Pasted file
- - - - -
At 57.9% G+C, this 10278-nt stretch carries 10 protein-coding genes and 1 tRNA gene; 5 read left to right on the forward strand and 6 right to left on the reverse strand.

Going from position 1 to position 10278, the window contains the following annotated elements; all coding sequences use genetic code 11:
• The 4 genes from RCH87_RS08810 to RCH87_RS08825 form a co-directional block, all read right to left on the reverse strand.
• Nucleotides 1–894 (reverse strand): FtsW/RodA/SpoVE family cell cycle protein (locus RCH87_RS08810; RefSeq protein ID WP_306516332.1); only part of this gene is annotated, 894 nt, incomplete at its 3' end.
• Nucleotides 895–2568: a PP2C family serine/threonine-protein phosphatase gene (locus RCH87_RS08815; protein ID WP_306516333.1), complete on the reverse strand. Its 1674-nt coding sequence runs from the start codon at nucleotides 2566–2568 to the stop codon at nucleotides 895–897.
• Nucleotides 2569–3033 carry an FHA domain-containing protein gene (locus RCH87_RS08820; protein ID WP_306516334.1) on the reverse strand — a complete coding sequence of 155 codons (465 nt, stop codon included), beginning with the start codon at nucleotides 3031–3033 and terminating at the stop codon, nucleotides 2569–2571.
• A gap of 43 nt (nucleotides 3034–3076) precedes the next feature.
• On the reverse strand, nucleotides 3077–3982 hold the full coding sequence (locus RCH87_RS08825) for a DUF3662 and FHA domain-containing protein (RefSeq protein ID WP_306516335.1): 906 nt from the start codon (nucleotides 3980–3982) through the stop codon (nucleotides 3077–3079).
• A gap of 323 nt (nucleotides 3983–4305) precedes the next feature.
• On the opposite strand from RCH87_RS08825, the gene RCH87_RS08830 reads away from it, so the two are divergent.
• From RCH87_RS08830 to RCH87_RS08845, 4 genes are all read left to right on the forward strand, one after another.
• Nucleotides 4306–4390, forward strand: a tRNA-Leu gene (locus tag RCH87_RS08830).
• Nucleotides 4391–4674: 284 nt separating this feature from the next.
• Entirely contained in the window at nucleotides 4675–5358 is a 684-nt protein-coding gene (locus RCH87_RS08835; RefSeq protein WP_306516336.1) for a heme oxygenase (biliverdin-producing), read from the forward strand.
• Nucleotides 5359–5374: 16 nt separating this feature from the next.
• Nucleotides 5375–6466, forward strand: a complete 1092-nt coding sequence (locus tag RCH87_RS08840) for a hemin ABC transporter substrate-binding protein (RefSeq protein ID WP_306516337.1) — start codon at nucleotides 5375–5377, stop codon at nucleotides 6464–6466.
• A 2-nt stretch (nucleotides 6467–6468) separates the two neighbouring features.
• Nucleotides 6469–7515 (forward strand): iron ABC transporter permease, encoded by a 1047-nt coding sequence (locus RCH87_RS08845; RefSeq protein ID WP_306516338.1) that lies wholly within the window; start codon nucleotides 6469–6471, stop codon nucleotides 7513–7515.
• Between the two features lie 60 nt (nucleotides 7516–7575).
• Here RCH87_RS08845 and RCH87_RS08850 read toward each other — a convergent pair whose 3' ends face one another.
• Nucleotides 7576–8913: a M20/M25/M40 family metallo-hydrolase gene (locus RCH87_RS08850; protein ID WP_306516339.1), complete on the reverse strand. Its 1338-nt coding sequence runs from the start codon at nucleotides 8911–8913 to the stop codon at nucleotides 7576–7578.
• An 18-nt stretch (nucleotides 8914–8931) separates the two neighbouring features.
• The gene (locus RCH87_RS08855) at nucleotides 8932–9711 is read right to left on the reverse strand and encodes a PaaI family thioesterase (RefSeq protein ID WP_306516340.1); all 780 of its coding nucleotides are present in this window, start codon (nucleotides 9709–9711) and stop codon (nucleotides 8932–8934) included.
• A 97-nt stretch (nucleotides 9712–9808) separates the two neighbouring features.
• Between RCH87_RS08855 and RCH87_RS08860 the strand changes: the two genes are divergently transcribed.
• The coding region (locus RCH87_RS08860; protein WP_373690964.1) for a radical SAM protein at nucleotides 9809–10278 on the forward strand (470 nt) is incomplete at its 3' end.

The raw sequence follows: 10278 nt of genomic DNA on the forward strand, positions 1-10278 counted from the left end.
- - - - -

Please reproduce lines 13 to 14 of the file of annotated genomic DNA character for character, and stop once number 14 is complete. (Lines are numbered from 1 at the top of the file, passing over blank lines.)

• Nucleotides 4391–4674: 284 nt separating this feature from the next.
• Entirely contained in the window at nucleotides 4675–5358 is a 684-nt protein-coding gene (locus RCH87_RS08835; RefSeq protein WP_306516336.1) for a heme oxygenase (biliverdin-producing), read from the forward strand.